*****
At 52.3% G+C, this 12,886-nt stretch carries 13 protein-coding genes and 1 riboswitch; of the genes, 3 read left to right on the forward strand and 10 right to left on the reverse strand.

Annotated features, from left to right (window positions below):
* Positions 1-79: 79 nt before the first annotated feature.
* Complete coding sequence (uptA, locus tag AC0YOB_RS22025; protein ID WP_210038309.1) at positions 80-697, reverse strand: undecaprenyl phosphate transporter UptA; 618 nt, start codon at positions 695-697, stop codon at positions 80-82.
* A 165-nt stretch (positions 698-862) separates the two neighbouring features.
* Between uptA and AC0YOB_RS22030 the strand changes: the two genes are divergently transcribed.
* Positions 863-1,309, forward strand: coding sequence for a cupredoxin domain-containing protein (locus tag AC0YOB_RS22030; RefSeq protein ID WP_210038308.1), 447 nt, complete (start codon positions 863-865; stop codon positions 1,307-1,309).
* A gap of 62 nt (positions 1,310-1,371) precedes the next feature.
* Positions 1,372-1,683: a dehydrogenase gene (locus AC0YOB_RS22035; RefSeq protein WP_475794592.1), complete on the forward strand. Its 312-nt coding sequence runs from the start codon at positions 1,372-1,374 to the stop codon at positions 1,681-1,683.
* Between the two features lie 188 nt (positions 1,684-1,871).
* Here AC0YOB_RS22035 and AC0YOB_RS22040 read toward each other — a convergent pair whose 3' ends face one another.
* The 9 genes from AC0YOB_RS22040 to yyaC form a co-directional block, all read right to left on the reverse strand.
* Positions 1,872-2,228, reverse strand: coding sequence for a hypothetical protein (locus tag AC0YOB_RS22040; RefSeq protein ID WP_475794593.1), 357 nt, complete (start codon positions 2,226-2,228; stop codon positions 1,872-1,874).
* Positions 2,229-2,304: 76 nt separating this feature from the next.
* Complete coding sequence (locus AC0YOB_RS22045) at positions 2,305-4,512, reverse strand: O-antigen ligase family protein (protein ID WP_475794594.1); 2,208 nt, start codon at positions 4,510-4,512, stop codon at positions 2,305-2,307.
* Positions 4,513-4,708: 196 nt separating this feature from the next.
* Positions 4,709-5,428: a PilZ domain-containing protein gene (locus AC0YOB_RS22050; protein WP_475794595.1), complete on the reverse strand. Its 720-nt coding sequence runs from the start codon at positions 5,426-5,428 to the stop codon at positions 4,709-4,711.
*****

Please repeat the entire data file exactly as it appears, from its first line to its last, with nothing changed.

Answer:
At 52.3% G+C, this 12,886-nt stretch carries 13 protein-coding genes and 1 riboswitch; of the genes, 3 read left to right on the forward strand and 10 right to left on the reverse strand.

Annotated features, from left to right (window positions below):
* Positions 1-79: 79 nt before the first annotated feature.
* Complete coding sequence (uptA, locus tag AC0YOB_RS22025; protein ID WP_210038309.1) at positions 80-697, reverse strand: undecaprenyl phosphate transporter UptA; 618 nt, start codon at positions 695-697, stop codon at positions 80-82.
* A 165-nt stretch (positions 698-862) separates the two neighbouring features.
* Between uptA and AC0YOB_RS22030 the strand changes: the two genes are divergently transcribed.
* Positions 863-1,309, forward strand: coding sequence for a cupredoxin domain-containing protein (locus tag AC0YOB_RS22030; RefSeq protein ID WP_210038308.1), 447 nt, complete (start codon positions 863-865; stop codon positions 1,307-1,309).
* A gap of 62 nt (positions 1,310-1,371) precedes the next feature.
* Positions 1,372-1,683: a dehydrogenase gene (locus AC0YOB_RS22035; RefSeq protein WP_475794592.1), complete on the forward strand. Its 312-nt coding sequence runs from the start codon at positions 1,372-1,374 to the stop codon at positions 1,681-1,683.
* Between the two features lie 188 nt (positions 1,684-1,871).
* Here AC0YOB_RS22035 and AC0YOB_RS22040 read toward each other — a convergent pair whose 3' ends face one another.
* The 9 genes from AC0YOB_RS22040 to yyaC form a co-directional block, all read right to left on the reverse strand.
* Positions 1,872-2,228, reverse strand: coding sequence for a hypothetical protein (locus tag AC0YOB_RS22040; RefSeq protein ID WP_475794593.1), 357 nt, complete (start codon positions 2,226-2,228; stop codon positions 1,872-1,874).
* Positions 2,229-2,304: 76 nt separating this feature from the next.
* Complete coding sequence (locus AC0YOB_RS22045) at positions 2,305-4,512, reverse strand: O-antigen ligase family protein (protein ID WP_475794594.1); 2,208 nt, start codon at positions 4,510-4,512, stop codon at positions 2,305-2,307.
* Positions 4,513-4,708: 196 nt separating this feature from the next.
* Positions 4,709-5,428: a PilZ domain-containing protein gene (locus AC0YOB_RS22050; protein WP_475794595.1), complete on the reverse strand. Its 720-nt coding sequence runs from the start codon at positions 5,426-5,428 to the stop codon at positions 4,709-4,711.